An earthquake was felt at about 7 a.m. Saturday in Texas County.

One of Oklahoma’s largest earthquakes on record rattled other parts of the Midwest on Saturday from Nebraska to North Texas, and likely will turn new attention to the practice of disposing oil and gas field wastewater deep underground.

The United States Geological Survey said a 5.6 magnitude earthquake happened at 7:02 a.m. Saturday in north-central Oklahoma, a key energy-producing region. That matches a November 2011 quake in the same region.

Texas County residents said they felt the tremors. 

Geologists say damage is not likely in earthquakes below magnitude 4.0; no major damage was immediately reported Saturday.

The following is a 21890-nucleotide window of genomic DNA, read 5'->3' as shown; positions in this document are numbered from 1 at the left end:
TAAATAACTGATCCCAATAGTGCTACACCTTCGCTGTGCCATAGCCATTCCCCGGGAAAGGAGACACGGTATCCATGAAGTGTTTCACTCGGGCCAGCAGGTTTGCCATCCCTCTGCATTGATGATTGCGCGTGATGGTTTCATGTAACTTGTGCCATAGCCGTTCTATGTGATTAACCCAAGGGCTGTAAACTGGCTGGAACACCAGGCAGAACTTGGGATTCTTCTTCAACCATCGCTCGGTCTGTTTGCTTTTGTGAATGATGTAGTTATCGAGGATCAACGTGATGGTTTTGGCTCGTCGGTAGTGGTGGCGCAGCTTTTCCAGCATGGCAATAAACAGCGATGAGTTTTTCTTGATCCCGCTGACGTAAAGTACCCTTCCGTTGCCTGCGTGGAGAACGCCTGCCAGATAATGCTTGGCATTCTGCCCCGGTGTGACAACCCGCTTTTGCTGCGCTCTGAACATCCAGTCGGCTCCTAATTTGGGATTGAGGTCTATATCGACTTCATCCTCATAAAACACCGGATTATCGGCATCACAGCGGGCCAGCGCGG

People in Kansas City and St. Louis, Missouri; Fayetteville, Arkansas; Des Moines, Iowa; and Norman, Oklahoma, all reported feeling the earthquake. Dallas TV station WFAA tweeted that the quake shook their studios, too.

An increase in magnitude 3.0 or greater earthquakes in Oklahoma has been linked to underground disposal of wastewater from oil and natural gas production. State regulators have asked producers to reduce wastewater disposal volumes in earthquake-prone regions of the state. Some parts of Oklahoma now match northern California for the nation’s most shake-prone, and one Oklahoma region has a 1 in 8 chance of a damaging quake in 2016, with other parts closer to 1 in 20.

A cluster of quakes in northwestern Oklahoma this year included a magnitude 5.1 earthquake, and several 4.7 quakes were felt last fall before regulators stepped in to limit disposal activity.

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